• 10 Top Open Source Artificial Intelligence Tools for Linux
    In this post, we shall cover a few of the top, open-source artificial intelligence (AI) tools for the Linux ecosystem. Currently, AI is one of the ever advancing fields in science and technology, with a major focus geared towards building software and hardware to solve every day life challenges in areas such as health care, education, security, manufacturing, banking and so much more.
  • List of FLOSS International Conferences September 2016 Materials
  • This Week In Servo 78
    Our overall roadmap is available online and now includes the initial Q3 plans. From now on, we plan to include the quarterly plan with a high-level breakdown in the roadmap page.
  • Firefox 49 Release: Find out what is new
    Firefox 49.0 is the next major stable release of the web browser. Firefox 48.0.2 and earlier versions of Firefox can be updated to the new release.
  • Open-Source Climate Change Data From NASA, NOAA, & Others Available For 1st Time
    Climate change has many components — rising sea levels, alterations in rainfall patterns, and an increase in severe storm activity, among others. Communities around the world are faced with the need to plan for climate change but don’t have the information available to do so effectively.
  • Another Setback for 3D Printed Gun Advocate Cody Wilson as Court of Appeals Rules That National Security Concerns Outweigh Free Speech
    It’s been a long, drawn-out battle, beginning in 2013 when Cody Wilson, founder of Defense Distributed, published the open source files for his 3D printed handgun, the Liberator, online. The State Department ordered that he take the files down, and Wilson complied, but not before thousands had downloaded them and spread them elsewhere on the Internet. In 2015, with the help of gun rights organization The Second Amendment Foundation, Wilson filed a federal lawsuit claiming that the State Department had violated not only his Second Amendment but his First Amendment rights. By suppressing his right to share information online, Wilson argued, the State Department was violating his right to free speech.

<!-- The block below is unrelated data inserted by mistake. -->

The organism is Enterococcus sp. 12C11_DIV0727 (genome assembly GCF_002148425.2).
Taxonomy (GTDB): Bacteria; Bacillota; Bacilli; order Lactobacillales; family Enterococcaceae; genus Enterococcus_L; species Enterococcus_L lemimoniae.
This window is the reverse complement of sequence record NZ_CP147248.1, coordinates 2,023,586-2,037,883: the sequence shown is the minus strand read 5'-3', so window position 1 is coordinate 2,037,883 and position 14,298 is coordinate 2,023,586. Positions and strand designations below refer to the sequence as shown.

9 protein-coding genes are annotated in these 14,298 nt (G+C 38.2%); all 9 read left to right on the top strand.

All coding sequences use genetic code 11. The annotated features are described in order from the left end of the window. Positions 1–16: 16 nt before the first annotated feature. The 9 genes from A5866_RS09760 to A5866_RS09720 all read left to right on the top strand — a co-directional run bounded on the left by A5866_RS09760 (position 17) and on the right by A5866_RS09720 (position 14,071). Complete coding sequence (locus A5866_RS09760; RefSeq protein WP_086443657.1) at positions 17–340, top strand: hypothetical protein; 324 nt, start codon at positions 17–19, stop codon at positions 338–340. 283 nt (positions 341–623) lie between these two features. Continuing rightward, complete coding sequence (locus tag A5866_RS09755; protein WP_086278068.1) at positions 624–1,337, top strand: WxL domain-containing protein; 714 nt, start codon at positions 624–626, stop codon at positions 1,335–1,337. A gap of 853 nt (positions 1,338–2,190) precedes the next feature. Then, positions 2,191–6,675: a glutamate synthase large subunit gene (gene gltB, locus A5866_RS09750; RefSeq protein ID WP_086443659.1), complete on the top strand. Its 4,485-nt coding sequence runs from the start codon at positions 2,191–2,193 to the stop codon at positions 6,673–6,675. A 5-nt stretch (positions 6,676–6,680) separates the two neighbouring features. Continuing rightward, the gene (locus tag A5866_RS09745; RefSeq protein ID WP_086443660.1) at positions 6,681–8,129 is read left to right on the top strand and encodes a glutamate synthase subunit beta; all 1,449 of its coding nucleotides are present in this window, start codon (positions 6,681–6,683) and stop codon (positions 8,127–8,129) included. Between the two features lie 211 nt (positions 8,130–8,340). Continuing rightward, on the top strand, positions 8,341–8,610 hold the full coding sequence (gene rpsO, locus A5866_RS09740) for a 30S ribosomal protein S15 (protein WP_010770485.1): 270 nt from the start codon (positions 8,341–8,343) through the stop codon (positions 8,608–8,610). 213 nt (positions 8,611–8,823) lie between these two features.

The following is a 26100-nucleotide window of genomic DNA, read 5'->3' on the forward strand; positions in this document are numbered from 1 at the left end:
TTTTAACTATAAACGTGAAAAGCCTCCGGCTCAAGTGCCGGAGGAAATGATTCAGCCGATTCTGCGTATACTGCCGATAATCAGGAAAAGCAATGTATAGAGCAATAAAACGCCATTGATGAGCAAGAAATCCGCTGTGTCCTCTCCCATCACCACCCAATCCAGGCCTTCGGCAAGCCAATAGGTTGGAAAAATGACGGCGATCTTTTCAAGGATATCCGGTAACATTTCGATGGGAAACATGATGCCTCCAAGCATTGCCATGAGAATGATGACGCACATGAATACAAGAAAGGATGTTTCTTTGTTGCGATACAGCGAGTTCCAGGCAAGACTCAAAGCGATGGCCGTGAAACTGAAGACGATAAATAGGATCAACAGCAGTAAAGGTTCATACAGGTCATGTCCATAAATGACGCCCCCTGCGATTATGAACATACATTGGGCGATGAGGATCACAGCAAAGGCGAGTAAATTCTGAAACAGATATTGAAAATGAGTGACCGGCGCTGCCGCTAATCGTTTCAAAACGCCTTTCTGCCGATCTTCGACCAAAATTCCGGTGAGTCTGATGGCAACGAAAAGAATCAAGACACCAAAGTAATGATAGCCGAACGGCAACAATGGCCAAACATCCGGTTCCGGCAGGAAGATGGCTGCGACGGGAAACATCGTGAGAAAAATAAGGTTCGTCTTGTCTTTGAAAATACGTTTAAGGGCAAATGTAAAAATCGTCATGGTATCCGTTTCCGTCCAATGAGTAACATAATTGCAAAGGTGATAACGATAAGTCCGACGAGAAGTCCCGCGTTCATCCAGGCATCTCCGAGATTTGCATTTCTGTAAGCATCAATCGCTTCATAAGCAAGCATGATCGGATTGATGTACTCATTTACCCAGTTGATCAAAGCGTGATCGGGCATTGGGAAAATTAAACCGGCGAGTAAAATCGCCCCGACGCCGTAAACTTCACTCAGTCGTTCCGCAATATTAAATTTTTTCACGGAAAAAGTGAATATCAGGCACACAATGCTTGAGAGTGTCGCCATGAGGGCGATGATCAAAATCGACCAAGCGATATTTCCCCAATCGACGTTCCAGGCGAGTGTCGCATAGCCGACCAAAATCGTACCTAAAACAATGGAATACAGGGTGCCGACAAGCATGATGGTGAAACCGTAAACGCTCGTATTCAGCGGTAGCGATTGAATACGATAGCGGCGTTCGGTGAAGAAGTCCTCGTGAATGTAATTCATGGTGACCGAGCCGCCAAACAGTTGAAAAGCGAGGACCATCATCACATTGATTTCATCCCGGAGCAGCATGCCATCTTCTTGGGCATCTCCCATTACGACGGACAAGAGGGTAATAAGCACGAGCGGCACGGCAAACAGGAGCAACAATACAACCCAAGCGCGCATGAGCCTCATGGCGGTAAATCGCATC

• In 3D-Printed Gun Case, Federal Court Permits Speech Censorship in the Name of Alleged National Security
  • Oracle tries playing nice with Java EE rebels
    With Oracle now trying to get back on track with advancing enterprise Java, the company is seeking rapprochement with factions that had sought to advance the platform on their own. The two groups involved are mostly amenable to patching up the relationship. Oracle's Anil Gaur, group vice president of engineering, said this week he had already been in touch with some of the concerned parties. The two factions include Java EE Guardians, led by former Oracle Java EE evangelist Reza Rahman, and Microprofile.io, which has included participation from Red Hat and IBM.